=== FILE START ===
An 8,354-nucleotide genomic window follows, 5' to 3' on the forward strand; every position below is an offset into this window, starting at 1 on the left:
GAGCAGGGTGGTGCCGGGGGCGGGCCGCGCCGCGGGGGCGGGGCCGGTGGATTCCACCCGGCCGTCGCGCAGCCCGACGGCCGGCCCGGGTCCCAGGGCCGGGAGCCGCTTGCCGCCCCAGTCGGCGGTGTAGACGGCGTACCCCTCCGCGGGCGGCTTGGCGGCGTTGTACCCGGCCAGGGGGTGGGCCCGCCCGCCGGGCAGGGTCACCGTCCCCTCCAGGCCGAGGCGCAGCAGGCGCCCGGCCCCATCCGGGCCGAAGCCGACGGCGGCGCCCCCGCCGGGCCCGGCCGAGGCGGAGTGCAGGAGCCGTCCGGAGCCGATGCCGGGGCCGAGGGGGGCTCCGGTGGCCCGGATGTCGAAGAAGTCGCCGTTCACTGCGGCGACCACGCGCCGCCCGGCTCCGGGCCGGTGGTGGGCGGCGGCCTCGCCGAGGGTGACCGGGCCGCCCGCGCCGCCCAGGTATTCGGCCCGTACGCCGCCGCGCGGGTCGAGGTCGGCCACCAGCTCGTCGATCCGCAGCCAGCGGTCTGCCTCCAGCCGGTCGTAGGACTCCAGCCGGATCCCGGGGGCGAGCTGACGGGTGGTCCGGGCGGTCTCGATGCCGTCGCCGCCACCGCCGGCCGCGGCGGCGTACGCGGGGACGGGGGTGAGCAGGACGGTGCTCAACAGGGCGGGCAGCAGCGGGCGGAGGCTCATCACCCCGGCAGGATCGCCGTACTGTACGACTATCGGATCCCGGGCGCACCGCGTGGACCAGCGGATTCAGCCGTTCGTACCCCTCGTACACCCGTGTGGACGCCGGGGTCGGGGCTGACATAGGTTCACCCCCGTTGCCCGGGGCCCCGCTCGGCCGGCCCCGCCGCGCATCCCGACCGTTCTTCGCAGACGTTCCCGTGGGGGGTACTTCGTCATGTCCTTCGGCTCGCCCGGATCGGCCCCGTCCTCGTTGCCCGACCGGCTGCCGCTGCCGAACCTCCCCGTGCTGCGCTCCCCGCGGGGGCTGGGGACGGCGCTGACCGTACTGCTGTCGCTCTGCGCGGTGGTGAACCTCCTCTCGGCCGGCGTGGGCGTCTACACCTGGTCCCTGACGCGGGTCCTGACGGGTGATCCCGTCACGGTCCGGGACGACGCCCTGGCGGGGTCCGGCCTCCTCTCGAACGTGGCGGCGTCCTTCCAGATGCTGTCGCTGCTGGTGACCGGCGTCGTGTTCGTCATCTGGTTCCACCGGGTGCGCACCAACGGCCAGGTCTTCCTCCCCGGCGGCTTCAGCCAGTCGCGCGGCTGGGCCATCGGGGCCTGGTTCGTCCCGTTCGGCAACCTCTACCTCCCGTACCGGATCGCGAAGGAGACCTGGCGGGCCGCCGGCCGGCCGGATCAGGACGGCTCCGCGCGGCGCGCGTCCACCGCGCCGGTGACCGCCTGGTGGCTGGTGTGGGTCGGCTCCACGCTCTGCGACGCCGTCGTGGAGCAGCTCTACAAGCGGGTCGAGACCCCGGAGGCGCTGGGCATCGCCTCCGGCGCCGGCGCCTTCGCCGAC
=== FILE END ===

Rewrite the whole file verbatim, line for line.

An 8,354-nucleotide genomic window follows, 5' to 3' on the forward strand; every position below is an offset into this window, starting at 1 on the left:
GAGCAGGGTGGTGCCGGGGGCGGGCCGCGCCGCGGGGGCGGGGCCGGTGGATTCCACCCGGCCGTCGCGCAGCCCGACGGCCGGCCCGGGTCCCAGGGCCGGGAGCCGCTTGCCGCCCCAGTCGGCGGTGTAGACGGCGTACCCCTCCGCGGGCGGCTTGGCGGCGTTGTACCCGGCCAGGGGGTGGGCCCGCCCGCCGGGCAGGGTCACCGTCCCCTCCAGGCCGAGGCGCAGCAGGCGCCCGGCCCCATCCGGGCCGAAGCCGACGGCGGCGCCCCCGCCGGGCCCGGCCGAGGCGGAGTGCAGGAGCCGTCCGGAGCCGATGCCGGGGCCGAGGGGGGCTCCGGTGGCCCGGATGTCGAAGAAGTCGCCGTTCACTGCGGCGACCACGCGCCGCCCGGCTCCGGGCCGGTGGTGGGCGGCGGCCTCGCCGAGGGTGACCGGGCCGCCCGCGCCGCCCAGGTATTCGGCCCGTACGCCGCCGCGCGGGTCGAGGTCGGCCACCAGCTCGTCGATCCGCAGCCAGCGGTCTGCCTCCAGCCGGTCGTAGGACTCCAGCCGGATCCCGGGGGCGAGCTGACGGGTGGTCCGGGCGGTCTCGATGCCGTCGCCGCCACCGCCGGCCGCGGCGGCGTACGCGGGGACGGGGGTGAGCAGGACGGTGCTCAACAGGGCGGGCAGCAGCGGGCGGAGGCTCATCACCCCGGCAGGATCGCCGTACTGTACGACTATCGGATCCCGGGCGCACCGCGTGGACCAGCGGATTCAGCCGTTCGTACCCCTCGTACACCCGTGTGGACGCCGGGGTCGGGGCTGACATAGGTTCACCCCCGTTGCCCGGGGCCCCGCTCGGCCGGCCCCGCCGCGCATCCCGACCGTTCTTCGCAGACGTTCCCGTGGGGGGTACTTCGTCATGTCCTTCGGCTCGCCCGGATCGGCCCCGTCCTCGTTGCCCGACCGGCTGCCGCTGCCGAACCTCCCCGTGCTGCGCTCCCCGCGGGGGCTGGGGACGGCGCTGACCGTACTGCTGTCGCTCTGCGCGGTGGTGAACCTCCTCTCGGCCGGCGTGGGCGTCTACACCTGGTCCCTGACGCGGGTCCTGACGGGTGATCCCGTCACGGTCCGGGACGACGCCCTGGCGGGGTCCGGCCTCCTCTCGAACGTGGCGGCGTCCTTCCAGATGCTGTCGCTGCTGGTGACCGGCGTCGTGTTCGTCATCTGGTTCCACCGGGTGCGCACCAACGGCCAGGTCTTCCTCCCCGGCGGCTTCAGCCAGTCGCGCGGCTGGGCCATCGGGGCCTGGTTCGTCCCGTTCGGCAACCTCTACCTCCCGTACCGGATCGCGAAGGAGACCTGGCGGGCCGCCGGCCGGCCGGATCAGGACGGCTCCGCGCGGCGCGCGTCCACCGCGCCGGTGACCGCCTGGTGGCTGGTGTGGGTCGGCTCCACGCTCTGCGACGCCGTCGTGGAGCAGCTCTACAAGCGGGTCGAGACCCCGGAGGCGCTGGGCATCGCCTCCGGCGCCGGCGCCTTCGCCGAC